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The official name of this gene is “SIL1 nucleotide exchange factor.”
SIL1 is the gene's official symbol. The SIL1 gene is also known by other names, listed below.
The SIL1 gene provides instructions for producing a protein located in a cell structure called the endoplasmic reticulum. Among its many functions, the endoplasmic reticulum folds and modifies newly formed proteins so they have the correct 3-dimensional shape. The SIL1 protein works with BiP, a protein that helps fold newly produced proteins into the proper shape and refold damaged proteins. To start this process, BiP attaches (binds) to a molecule called adenosine triphosphate (ATP). When BiP folds a protein, the ATP is converted to a similar molecule called adenosine diphosphate (ADP). Then the SIL1 protein releases ADP from BiP so that it can bind to another molecule of ATP and start the protein folding process again. Because of its role in helping BiP exchange ADP for ATP, the SIL1 protein is called a nucleotide exchange factor.
More than a dozen mutations in the SIL1 gene have been found to cause Marinesco-Sjögren syndrome. Most of these mutations result in the production of a protein that has little or no activity. Defective SIL1 protein cannot remove ADP from BiP. BiP is then unable to bind to ATP and re-start the protein folding process. A disruption in protein folding impairs protein transport and causes proteins to accumulate in the endoplasmic reticulum. This accumulation likely damages and destroys cells in many different tissues, leading to poor coordination, muscle weakness, and the other features of Marinesco-Sjögren syndrome.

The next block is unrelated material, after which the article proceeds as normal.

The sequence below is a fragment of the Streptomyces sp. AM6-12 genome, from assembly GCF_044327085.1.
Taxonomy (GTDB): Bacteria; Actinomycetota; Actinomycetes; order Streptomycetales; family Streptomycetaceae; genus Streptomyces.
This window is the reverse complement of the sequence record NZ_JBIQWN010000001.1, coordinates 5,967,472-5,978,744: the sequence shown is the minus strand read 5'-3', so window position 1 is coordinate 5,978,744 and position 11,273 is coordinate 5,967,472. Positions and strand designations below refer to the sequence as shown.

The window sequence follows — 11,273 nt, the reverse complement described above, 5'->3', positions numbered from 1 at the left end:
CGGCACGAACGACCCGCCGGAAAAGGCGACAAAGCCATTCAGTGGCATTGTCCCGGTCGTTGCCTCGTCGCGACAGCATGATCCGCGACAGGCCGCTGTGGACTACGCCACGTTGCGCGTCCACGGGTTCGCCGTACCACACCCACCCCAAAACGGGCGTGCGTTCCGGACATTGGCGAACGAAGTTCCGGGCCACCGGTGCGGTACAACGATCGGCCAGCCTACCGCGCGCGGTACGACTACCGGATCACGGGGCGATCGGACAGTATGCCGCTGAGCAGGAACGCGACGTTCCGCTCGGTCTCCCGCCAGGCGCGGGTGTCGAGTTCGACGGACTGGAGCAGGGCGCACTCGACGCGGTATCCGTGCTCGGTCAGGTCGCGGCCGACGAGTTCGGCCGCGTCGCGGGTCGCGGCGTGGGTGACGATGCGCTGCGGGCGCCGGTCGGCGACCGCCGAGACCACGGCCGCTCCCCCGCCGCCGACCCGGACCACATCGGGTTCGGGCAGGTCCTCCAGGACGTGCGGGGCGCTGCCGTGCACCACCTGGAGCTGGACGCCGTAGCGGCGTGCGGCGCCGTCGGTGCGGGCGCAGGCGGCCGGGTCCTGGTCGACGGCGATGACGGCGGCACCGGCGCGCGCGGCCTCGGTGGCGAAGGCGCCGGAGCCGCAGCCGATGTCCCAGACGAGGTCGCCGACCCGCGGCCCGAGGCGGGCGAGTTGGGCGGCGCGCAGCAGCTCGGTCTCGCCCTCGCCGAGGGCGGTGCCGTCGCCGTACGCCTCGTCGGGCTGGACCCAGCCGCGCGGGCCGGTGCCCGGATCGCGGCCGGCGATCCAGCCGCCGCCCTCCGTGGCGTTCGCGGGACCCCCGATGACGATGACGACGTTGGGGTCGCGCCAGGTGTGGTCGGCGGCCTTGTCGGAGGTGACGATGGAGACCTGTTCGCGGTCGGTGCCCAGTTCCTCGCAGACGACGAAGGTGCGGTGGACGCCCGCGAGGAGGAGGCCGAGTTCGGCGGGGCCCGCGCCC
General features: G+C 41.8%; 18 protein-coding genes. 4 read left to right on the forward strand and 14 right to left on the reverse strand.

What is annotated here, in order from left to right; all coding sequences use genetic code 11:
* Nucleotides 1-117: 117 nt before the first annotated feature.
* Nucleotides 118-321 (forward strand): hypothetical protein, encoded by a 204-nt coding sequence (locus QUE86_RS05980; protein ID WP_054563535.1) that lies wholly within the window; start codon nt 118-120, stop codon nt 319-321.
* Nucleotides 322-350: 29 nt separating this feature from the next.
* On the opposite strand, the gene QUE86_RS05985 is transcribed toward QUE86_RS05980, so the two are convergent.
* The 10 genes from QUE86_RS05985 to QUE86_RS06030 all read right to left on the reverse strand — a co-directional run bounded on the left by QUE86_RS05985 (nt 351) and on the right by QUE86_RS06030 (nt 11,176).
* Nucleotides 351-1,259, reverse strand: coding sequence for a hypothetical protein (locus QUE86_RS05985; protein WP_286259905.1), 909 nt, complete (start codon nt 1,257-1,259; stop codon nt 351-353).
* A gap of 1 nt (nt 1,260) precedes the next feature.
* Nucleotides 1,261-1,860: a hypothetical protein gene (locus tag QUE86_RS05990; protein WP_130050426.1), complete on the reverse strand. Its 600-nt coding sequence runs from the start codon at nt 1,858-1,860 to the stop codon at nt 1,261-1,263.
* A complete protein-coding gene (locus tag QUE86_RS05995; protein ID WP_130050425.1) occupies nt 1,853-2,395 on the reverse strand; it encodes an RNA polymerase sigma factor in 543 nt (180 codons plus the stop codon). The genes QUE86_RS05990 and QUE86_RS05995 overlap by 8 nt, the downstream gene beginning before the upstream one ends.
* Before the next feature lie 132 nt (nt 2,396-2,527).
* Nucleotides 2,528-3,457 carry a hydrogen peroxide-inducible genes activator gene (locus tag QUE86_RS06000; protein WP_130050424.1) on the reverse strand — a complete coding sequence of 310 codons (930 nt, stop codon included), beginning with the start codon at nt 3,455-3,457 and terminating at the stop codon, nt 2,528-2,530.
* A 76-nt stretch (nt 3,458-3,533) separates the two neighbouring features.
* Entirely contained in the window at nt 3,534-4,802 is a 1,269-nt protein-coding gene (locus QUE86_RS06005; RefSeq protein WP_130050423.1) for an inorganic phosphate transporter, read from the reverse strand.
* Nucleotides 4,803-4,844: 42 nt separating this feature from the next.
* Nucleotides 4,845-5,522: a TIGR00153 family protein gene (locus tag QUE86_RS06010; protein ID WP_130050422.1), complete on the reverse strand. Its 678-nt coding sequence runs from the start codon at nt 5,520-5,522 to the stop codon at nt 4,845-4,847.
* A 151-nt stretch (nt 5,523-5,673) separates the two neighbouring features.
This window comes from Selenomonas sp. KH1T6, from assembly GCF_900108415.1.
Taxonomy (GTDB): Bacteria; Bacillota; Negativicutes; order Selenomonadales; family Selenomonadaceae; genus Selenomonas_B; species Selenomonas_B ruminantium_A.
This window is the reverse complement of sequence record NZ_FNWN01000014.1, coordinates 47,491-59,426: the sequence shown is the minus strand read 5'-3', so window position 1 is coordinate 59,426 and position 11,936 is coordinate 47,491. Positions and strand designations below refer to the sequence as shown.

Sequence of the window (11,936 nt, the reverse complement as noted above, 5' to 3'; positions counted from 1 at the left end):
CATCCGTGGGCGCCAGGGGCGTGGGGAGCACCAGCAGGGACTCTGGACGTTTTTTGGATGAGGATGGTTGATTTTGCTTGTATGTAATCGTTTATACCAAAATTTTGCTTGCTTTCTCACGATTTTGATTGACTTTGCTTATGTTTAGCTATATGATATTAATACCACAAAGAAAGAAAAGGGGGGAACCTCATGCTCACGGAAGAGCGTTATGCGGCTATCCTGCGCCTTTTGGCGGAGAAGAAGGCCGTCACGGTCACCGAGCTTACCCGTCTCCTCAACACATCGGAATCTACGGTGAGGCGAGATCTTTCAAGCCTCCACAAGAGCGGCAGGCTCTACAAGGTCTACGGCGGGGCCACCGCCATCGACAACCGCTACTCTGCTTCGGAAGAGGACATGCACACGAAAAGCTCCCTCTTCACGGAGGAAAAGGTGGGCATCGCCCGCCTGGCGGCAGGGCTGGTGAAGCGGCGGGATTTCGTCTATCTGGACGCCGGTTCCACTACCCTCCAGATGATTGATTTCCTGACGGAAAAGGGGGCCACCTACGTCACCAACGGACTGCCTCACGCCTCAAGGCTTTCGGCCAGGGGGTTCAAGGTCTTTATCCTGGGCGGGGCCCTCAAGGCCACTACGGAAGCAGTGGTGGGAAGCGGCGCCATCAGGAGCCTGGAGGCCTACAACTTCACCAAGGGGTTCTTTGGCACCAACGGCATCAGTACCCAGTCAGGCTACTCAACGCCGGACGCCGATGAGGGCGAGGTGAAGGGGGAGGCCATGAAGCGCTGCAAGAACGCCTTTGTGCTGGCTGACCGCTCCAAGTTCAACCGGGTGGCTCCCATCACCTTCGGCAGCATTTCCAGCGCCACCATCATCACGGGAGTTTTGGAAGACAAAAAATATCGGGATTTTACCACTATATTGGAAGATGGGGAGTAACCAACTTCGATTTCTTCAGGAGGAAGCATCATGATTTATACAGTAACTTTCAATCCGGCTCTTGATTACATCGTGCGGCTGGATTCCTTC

Cytogenetic Location: 5q31
Molecular Location on chromosome 5: base pairs 138,946,719 to 139,198,375
The SIL1 gene is located on the long (q) arm of chromosome 5 at position 31.
More precisely, the SIL1 gene is located from base pair 138,946,719 to base pair 139,198,375 on chromosome 5.
See How do geneticists indicate the location of a gene? (http://ghr.nlm.nih.gov/handbook/howgeneswork/genelocation) in the Handbook.
You and your healthcare professional may find the following resources about SIL1 helpful.
You may also be interested in these resources, which are designed for genetics professionals and researchers.
See How are genetic conditions and genes named? (http://ghr.nlm.nih.gov/handbook/mutationsanddisorders/naming) in the Handbook.
adenosine diphosphate ; adenosine triphosphate ; ADP ; ATP ; cell ; chaperone ; endoplasmic reticulum ; gene ; molecule ; nucleotide ; protein ; syndrome
You may find definitions for these and many other terms in the Genetics Home Reference Glossary (http://www.ghr.nlm.nih.gov/glossary).
The resources on this site should not be used as a substitute for professional medical care or advice. Users seeking information about a personal genetic disease, syndrome, or condition should consult with a qualified healthcare professional. See How can I find a genetics professional in my area? (http://ghr.nlm.nih.gov/handbook/consult/findingprofessional) in the Handbook.